While she blogs occasionally about teaching, literature, food, church, and having a cool apartment, Bethany agreed to share some “serious” reflections about Lent here. Her thoughts on this topic began at a young age with the traditional soup dinners and extra services at her Missouri-Synod Lutheran church, and today she finds Lent observance as an encouragement in the midst of weariness and brokenness. In reading this, I found myself thinking of the seventh chapter in Romans where Paul talks about wrestling with the “body of death,” which is what we do during Lent, and praises God that the solution is in Jesus and the resurrection.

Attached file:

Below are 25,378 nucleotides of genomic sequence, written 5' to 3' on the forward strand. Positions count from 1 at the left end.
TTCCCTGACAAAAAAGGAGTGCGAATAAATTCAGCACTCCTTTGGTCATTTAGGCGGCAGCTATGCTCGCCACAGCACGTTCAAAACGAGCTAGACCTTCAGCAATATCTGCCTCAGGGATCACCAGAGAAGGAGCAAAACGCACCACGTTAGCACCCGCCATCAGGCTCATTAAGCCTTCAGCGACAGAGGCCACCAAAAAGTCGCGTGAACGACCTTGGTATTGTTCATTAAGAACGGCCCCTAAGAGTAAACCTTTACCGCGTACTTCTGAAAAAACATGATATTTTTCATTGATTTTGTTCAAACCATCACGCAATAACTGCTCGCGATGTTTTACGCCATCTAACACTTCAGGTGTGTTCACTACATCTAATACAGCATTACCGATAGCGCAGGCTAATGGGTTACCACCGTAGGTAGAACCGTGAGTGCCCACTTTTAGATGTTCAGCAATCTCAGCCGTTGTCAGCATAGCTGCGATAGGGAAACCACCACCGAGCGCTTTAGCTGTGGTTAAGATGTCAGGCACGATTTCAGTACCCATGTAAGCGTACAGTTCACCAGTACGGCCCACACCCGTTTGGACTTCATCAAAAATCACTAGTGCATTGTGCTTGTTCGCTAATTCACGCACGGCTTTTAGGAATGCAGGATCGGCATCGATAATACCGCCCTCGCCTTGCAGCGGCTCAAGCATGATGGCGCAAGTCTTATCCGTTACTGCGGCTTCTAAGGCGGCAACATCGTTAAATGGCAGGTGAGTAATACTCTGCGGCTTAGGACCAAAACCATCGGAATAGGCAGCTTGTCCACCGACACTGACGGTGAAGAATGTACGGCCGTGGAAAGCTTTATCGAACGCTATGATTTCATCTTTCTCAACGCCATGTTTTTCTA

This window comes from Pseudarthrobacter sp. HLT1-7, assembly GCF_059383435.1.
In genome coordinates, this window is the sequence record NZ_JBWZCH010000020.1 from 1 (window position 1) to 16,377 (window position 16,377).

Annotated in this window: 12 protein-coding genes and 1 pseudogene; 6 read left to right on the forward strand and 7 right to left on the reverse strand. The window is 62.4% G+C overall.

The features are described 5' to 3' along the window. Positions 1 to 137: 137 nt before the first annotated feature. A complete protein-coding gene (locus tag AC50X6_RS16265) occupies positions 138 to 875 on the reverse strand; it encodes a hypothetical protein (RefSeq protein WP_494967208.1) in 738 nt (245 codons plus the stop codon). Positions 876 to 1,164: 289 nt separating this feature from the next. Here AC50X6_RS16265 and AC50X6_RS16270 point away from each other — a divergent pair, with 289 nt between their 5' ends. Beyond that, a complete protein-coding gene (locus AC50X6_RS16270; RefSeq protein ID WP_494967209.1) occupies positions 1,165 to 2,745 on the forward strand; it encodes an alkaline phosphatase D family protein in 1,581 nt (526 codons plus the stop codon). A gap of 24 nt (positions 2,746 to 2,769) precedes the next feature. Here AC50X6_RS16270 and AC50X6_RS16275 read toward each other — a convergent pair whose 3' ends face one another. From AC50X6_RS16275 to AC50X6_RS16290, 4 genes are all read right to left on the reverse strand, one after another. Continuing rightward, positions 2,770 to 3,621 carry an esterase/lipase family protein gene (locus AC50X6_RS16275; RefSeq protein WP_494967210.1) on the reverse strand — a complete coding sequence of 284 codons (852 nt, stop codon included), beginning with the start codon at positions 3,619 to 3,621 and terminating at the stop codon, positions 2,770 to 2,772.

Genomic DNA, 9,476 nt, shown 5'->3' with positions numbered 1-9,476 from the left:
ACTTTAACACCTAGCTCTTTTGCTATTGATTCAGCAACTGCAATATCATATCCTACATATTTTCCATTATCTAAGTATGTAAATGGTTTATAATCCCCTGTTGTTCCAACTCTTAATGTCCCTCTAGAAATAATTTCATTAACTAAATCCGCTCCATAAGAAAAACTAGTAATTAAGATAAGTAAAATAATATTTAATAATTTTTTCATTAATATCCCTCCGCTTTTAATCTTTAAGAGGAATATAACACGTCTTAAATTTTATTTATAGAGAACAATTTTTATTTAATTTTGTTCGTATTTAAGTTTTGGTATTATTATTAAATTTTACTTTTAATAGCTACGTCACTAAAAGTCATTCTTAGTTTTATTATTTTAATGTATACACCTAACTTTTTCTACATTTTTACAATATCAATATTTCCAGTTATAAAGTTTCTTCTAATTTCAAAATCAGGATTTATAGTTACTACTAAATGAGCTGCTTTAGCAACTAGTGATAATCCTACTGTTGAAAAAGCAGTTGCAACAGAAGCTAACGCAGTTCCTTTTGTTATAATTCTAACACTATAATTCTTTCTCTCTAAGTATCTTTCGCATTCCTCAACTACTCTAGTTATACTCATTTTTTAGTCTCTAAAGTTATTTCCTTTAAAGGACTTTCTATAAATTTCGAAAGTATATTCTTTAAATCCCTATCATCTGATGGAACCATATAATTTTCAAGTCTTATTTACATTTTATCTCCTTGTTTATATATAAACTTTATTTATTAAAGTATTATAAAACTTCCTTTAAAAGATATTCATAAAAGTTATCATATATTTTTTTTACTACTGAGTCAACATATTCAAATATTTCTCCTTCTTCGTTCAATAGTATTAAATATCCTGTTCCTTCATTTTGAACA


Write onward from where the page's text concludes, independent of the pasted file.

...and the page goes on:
“Thoughts on Lent,” from Bethany Kjergaard.
My earliest memories of Lent are sense memories. I remember the smell of the soup for the communal supper before the service (I didn’t eat soup, too picky). I remember the early darkness. We would arrive to church at twilight, and we would leave just before my bedtime. I remember snatches of the liturgy we sang (“let my prayers rise up like incense before you”). The hymns we sang during these Wednesday night services were much more melancholy than the ones we sang on Sunday morning. The services were much shorter too.